VN:F [1.9.22_1171]
Rating: 0.0/5 (0 votes cast)

-, – the world & level design feels not like you exploring a credible well thought out world with a history but rather like a tightly scripted corridor of fun, feeling very much like a “2d platformer” if I may make the extrapolation. To those who like such games this might be a plus, to me it was somewhat immersion breaking to see bits of walls on cranes sitting exactly where you need them to proceed given your very specific movement type. A few times through the game i would’ve found it acceptable, but though the whole game it felt very “convenient” in a slightly artificial way, even if it had the occasional cool moment

+ within that mechanic though there was a section where I almost felt like I shouldn’t judge it as a FPS being empty and bland but rather like a Portal game with more content than just puzzle rooms… not that it was anywhere near the intelectual/world perception shifting that that game was. Plus there was a bit of a nice joke to see a visual assembly of a house/street.

+, -, +, – They said this would be a short game, well, not for me (+): it took me ages to finish, but unfortunately often because i’d lose interest every once in a while

+,+ Started out very interestingly, with a mixture of nature and technology. Also it has moments when it looks fantastic, slightly bland geometry & texturing, but good use of lights & fog as well as size.

+ technically the graphics looked good, good lighting and cool rendering, felt like good framerate

– but artistically i felt it quite bland, blocky world design, boxes everywhere,

-, -, + I personally disliked the in-titan section, but then again for a mech game it was fantastic, probably the best I’ve seen: the movement felt still smooth, almost like a FPS and the interface was pretty cool looking, with some fantastic touches such as parts of the “screen” turning on gradually as you get in

-, -, – an abundance of old game style bland industrial environments, like pipes and sewers and tunnels which are essentially big straight walls/corridors. In this it reminded me of some games I was playing in the 2000-2005 period, as i was playing each and every fps but, like this, they were too bland to remember past playing them

+, +, – the wall running mechanic felt mixed. It would’ve been very very cool, and technically it definitely was, along with the overall “speed” feeling of the game, but the world wasn’t open enough to take advantage of it so it resulted in an environment that was specifically crafted in a linear way to use it’s tricks in ways that felt predictable and forced, sometimes for the ordinary, sometimes for multiple trial & error deaths to figure out what you were supposed to do (as opposed to had the opportunity to do)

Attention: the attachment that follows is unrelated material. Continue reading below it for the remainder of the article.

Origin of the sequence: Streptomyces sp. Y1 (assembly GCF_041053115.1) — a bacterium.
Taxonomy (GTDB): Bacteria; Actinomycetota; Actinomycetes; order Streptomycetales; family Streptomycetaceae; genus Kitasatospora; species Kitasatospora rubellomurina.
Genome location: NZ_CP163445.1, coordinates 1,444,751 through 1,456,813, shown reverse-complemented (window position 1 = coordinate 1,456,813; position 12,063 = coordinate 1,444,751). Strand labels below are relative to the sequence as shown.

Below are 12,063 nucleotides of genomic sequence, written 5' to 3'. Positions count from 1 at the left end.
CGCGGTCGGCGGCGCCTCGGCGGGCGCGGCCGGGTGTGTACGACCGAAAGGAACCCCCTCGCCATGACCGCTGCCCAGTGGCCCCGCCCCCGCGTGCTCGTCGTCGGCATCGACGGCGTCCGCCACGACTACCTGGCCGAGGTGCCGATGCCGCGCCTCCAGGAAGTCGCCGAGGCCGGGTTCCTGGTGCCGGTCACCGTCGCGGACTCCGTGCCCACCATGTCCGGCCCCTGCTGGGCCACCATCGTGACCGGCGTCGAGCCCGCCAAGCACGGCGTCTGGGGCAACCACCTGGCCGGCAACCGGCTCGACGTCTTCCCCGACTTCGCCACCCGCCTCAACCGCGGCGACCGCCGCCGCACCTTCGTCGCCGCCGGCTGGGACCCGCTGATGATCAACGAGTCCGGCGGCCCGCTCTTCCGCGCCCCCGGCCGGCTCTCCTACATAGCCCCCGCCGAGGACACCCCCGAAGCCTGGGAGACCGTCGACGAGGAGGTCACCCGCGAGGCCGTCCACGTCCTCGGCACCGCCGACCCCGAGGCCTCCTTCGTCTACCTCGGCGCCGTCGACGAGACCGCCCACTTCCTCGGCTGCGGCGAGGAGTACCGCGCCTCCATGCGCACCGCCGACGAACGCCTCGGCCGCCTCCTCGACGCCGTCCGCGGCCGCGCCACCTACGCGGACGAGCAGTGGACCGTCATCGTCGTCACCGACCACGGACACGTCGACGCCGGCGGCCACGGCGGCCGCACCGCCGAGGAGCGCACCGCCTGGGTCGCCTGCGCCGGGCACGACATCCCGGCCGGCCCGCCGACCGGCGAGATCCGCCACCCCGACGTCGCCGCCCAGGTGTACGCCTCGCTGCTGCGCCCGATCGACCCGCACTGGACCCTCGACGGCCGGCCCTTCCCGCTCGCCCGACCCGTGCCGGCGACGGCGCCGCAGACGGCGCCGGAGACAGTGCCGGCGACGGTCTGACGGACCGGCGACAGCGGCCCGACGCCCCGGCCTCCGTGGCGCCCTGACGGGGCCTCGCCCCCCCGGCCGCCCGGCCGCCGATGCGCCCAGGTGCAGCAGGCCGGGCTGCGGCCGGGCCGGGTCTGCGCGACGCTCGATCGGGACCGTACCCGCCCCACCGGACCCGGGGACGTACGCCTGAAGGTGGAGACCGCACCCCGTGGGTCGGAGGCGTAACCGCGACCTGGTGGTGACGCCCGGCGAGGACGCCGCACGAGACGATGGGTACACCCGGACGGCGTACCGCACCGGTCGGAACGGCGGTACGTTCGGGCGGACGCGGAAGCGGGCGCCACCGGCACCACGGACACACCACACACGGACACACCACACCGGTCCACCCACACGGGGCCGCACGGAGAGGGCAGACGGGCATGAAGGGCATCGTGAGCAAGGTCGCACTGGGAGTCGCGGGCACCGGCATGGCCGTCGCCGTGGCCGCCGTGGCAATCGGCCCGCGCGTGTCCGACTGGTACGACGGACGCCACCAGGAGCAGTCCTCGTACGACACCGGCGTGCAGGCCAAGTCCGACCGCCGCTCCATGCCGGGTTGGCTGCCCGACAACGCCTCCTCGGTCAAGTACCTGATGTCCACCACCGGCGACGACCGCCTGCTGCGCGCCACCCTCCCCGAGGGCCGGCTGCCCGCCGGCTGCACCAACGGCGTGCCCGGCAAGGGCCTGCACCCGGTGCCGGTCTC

+, +, -,  + however in the end game it felt fantastic when it was combined with another even cooler mechanic, of dual timelines/overlapping spaces. I might even go as far as to say that in it’s implementation this was even superior to the experience in Dishonored 2. Not due to artwork, no, definitely NOT, here the game fell embarrassingly lame, with a huge section where it felt like the devs just placed placeholder boxes and environmental walls that they used to proof test the gameplay but never got around to actually replacing them with actual interesting art assets, whereas Dishonored 2 in the dual-timeline level had stellar artistic content. BUT where this was better however was the feeling of running through it, the possibility to skip whole sections by jumping back and forth in time while advancing and dynamic fights making use of it. That felt nice.

+ the music felt professional but (to me) also in that bland kind of way, even while checking the AAA game/movie checkboxes of quality

+, +, + there’s some great looking cinematic moments, as well as great scripted scenes, even a wonderful time-stop scene which is delightful to explore and still looks great

-, -, –  rather silly antagonists, along with a, to me, somewhat silly to me feeling premise of the humanoid mechs, the relationship with them as well as the whole romanticization of the military structure

+, – the game/story does manage to pull finely on a couple of emotional strings, such as the partnership with the titan, while at the same time doing to me too much of the “oh, i’m an AI so i don’t get jokes but being human is the beeest” that scifi stories of this type do.

+ there were a few moments where I almost felt they were about to start some nice scifi fiction narative on a future humanity… but then they dropped it.

Overall I’d give this game a 1 on a -5 to 5 scale: I’m disappointed in the level of it’s artwork content even as I was impressed in the technical polish of the game. And while I might complain about the mediocre universe and levels I can see why more gameplay oriented people appreciate this game (in a parallel way to to Doom 2016?), especially if one considers that this, to me not as great campaign, is in fact a big huge bonus for people who otherwise would’ve gotten a multiplayer only game, multiplayer which in general I don’t really play more than a few minutes for a peek (seemed decent with fresh ideas) so I don’t count it here. So overall, for me, this is a passable AAA game, albeit a forgettable one.